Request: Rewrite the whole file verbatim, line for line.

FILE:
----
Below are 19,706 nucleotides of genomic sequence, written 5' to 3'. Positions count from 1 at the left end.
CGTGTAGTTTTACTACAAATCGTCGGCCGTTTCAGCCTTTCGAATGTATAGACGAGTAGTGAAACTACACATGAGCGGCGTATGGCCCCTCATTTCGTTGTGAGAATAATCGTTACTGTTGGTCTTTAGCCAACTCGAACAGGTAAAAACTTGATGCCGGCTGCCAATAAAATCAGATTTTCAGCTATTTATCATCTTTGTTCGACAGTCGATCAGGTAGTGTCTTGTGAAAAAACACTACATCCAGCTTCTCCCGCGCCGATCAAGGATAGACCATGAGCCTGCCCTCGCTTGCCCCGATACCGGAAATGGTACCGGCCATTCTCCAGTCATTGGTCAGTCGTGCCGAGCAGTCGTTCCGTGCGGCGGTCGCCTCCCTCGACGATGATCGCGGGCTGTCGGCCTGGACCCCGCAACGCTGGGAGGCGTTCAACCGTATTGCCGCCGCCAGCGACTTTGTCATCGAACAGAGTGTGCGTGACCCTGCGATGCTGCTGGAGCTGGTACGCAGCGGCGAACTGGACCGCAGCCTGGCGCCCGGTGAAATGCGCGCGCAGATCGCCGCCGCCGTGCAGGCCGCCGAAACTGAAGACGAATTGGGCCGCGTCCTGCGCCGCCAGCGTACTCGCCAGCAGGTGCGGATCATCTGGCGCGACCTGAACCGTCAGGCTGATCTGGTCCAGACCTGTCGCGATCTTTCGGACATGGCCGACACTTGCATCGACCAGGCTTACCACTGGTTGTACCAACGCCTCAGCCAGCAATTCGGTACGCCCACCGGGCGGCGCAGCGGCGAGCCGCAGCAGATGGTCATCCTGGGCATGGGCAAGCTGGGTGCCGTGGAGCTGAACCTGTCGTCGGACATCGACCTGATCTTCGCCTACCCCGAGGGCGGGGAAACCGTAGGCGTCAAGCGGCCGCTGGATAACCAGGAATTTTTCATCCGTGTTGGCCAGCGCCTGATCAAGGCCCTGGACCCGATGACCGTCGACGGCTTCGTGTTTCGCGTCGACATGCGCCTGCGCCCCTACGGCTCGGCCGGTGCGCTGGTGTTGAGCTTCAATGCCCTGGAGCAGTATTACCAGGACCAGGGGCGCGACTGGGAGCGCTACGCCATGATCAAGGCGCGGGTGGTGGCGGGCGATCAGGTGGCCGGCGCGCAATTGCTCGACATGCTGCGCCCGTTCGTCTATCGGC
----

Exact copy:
Below are 19,706 nucleotides of genomic sequence, written 5' to 3'. Positions count from 1 at the left end.
CGTGTAGTTTTACTACAAATCGTCGGCCGTTTCAGCCTTTCGAATGTATAGACGAGTAGTGAAACTACACATGAGCGGCGTATGGCCCCTCATTTCGTTGTGAGAATAATCGTTACTGTTGGTCTTTAGCCAACTCGAACAGGTAAAAACTTGATGCCGGCTGCCAATAAAATCAGATTTTCAGCTATTTATCATCTTTGTTCGACAGTCGATCAGGTAGTGTCTTGTGAAAAAACACTACATCCAGCTTCTCCCGCGCCGATCAAGGATAGACCATGAGCCTGCCCTCGCTTGCCCCGATACCGGAAATGGTACCGGCCATTCTCCAGTCATTGGTCAGTCGTGCCGAGCAGTCGTTCCGTGCGGCGGTCGCCTCCCTCGACGATGATCGCGGGCTGTCGGCCTGGACCCCGCAACGCTGGGAGGCGTTCAACCGTATTGCCGCCGCCAGCGACTTTGTCATCGAACAGAGTGTGCGTGACCCTGCGATGCTGCTGGAGCTGGTACGCAGCGGCGAACTGGACCGCAGCCTGGCGCCCGGTGAAATGCGCGCGCAGATCGCCGCCGCCGTGCAGGCCGCCGAAACTGAAGACGAATTGGGCCGCGTCCTGCGCCGCCAGCGTACTCGCCAGCAGGTGCGGATCATCTGGCGCGACCTGAACCGTCAGGCTGATCTGGTCCAGACCTGTCGCGATCTTTCGGACATGGCCGACACTTGCATCGACCAGGCTTACCACTGGTTGTACCAACGCCTCAGCCAGCAATTCGGTACGCCCACCGGGCGGCGCAGCGGCGAGCCGCAGCAGATGGTCATCCTGGGCATGGGCAAGCTGGGTGCCGTGGAGCTGAACCTGTCGTCGGACATCGACCTGATCTTCGCCTACCCCGAGGGCGGGGAAACCGTAGGCGTCAAGCGGCCGCTGGATAACCAGGAATTTTTCATCCGTGTTGGCCAGCGCCTGATCAAGGCCCTGGACCCGATGACCGTCGACGGCTTCGTGTTTCGCGTCGACATGCGCCTGCGCCCCTACGGCTCGGCCGGTGCGCTGGTGTTGAGCTTCAATGCCCTGGAGCAGTATTACCAGGACCAGGGGCGCGACTGGGAGCGCTACGCCATGATCAAGGCGCGGGTGGTGGCGGGCGATCAGGTGGCCGGCGCGCAATTGCTCGACATGCTGCGCCCGTTCGTCTATCGGC